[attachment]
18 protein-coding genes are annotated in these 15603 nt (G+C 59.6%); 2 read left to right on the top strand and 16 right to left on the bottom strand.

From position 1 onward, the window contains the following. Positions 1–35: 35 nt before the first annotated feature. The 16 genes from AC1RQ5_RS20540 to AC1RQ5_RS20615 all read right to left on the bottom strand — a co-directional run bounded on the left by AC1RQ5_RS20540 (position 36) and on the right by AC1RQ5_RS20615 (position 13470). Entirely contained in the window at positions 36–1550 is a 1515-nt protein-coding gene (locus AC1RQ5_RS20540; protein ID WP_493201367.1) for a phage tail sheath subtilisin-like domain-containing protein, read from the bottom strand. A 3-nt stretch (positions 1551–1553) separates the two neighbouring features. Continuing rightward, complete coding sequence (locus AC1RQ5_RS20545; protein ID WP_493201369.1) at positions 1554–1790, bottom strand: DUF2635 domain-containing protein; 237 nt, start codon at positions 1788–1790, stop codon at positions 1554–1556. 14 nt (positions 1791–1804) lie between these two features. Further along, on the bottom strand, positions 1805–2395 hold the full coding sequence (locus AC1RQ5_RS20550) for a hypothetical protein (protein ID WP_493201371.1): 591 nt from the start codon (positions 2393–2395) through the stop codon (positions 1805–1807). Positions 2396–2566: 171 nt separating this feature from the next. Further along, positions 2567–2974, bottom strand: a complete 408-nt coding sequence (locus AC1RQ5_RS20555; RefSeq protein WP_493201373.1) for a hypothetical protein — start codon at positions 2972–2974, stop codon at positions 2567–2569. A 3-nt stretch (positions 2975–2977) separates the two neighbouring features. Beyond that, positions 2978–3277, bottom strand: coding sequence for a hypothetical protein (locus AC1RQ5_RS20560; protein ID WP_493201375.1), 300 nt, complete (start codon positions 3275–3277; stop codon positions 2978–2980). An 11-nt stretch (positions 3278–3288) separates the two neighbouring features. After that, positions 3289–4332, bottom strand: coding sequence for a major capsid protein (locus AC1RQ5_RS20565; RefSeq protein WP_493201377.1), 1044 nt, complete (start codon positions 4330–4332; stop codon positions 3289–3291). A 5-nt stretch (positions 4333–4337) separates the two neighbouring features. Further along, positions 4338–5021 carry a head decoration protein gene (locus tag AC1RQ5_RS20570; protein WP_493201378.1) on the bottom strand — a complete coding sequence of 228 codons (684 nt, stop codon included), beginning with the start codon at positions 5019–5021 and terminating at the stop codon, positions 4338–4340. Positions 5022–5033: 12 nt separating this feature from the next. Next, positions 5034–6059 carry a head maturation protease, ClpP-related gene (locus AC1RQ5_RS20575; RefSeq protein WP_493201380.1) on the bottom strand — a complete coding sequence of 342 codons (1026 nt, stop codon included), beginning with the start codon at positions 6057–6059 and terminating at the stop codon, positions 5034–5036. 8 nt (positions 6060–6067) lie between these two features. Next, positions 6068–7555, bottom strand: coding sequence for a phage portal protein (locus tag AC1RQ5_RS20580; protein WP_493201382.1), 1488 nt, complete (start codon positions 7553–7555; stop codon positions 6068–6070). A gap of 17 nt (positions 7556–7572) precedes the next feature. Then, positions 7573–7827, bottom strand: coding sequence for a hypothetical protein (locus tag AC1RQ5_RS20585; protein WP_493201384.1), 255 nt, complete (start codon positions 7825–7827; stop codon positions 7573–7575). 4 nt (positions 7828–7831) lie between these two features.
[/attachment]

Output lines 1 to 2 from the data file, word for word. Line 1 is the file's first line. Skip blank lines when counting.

18 protein-coding genes are annotated in these 15603 nt (G+C 59.6%); 2 read left to right on the top strand and 16 right to left on the bottom strand.

From position 1 onward, the window contains the following. Positions 1–35: 35 nt before the first annotated feature. The 16 genes from AC1RQ5_RS20540 to AC1RQ5_RS20615 all read right to left on the bottom strand — a co-directional run bounded on the left by AC1RQ5_RS20540 (position 36) and on the right by AC1RQ5_RS20615 (position 13470). Entirely contained in the window at positions 36–1550 is a 1515-nt protein-coding gene (locus AC1RQ5_RS20540; protein ID WP_493201367.1) for a phage tail sheath subtilisin-like domain-containing protein, read from the bottom strand. A 3-nt stretch (positions 1551–1553) separates the two neighbouring features. Continuing rightward, complete coding sequence (locus AC1RQ5_RS20545; protein ID WP_493201369.1) at positions 1554–1790, bottom strand: DUF2635 domain-containing protein; 237 nt, start codon at positions 1788–1790, stop codon at positions 1554–1556. 14 nt (positions 1791–1804) lie between these two features. Further along, on the bottom strand, positions 1805–2395 hold the full coding sequence (locus AC1RQ5_RS20550) for a hypothetical protein (protein ID WP_493201371.1): 591 nt from the start codon (positions 2393–2395) through the stop codon (positions 1805–1807). Positions 2396–2566: 171 nt separating this feature from the next. Further along, positions 2567–2974, bottom strand: a complete 408-nt coding sequence (locus AC1RQ5_RS20555; RefSeq protein WP_493201373.1) for a hypothetical protein — start codon at positions 2972–2974, stop codon at positions 2567–2569. A 3-nt stretch (positions 2975–2977) separates the two neighbouring features. Beyond that, positions 2978–3277, bottom strand: coding sequence for a hypothetical protein (locus AC1RQ5_RS20560; protein ID WP_493201375.1), 300 nt, complete (start codon positions 3275–3277; stop codon positions 2978–2980). An 11-nt stretch (positions 3278–3288) separates the two neighbouring features. After that, positions 3289–4332, bottom strand: coding sequence for a major capsid protein (locus AC1RQ5_RS20565; RefSeq protein WP_493201377.1), 1044 nt, complete (start codon positions 4330–4332; stop codon positions 3289–3291). A 5-nt stretch (positions 4333–4337) separates the two neighbouring features. Further along, positions 4338–5021 carry a head decoration protein gene (locus tag AC1RQ5_RS20570; protein WP_493201378.1) on the bottom strand — a complete coding sequence of 228 codons (684 nt, stop codon included), beginning with the start codon at positions 5019–5021 and terminating at the stop codon, positions 4338–4340. Positions 5022–5033: 12 nt separating this feature from the next. Next, positions 5034–6059 carry a head maturation protease, ClpP-related gene (locus AC1RQ5_RS20575; RefSeq protein WP_493201380.1) on the bottom strand — a complete coding sequence of 342 codons (1026 nt, stop codon included), beginning with the start codon at positions 6057–6059 and terminating at the stop codon, positions 5034–5036. 8 nt (positions 6060–6067) lie between these two features. Next, positions 6068–7555, bottom strand: coding sequence for a phage portal protein (locus tag AC1RQ5_RS20580; protein WP_493201382.1), 1488 nt, complete (start codon positions 7553–7555; stop codon positions 6068–6070). A gap of 17 nt (positions 7556–7572) precedes the next feature. Then, positions 7573–7827, bottom strand: coding sequence for a hypothetical protein (locus tag AC1RQ5_RS20585; protein WP_493201384.1), 255 nt, complete (start codon positions 7825–7827; stop codon positions 7573–7575). 4 nt (positions 7828–7831) lie between these two features.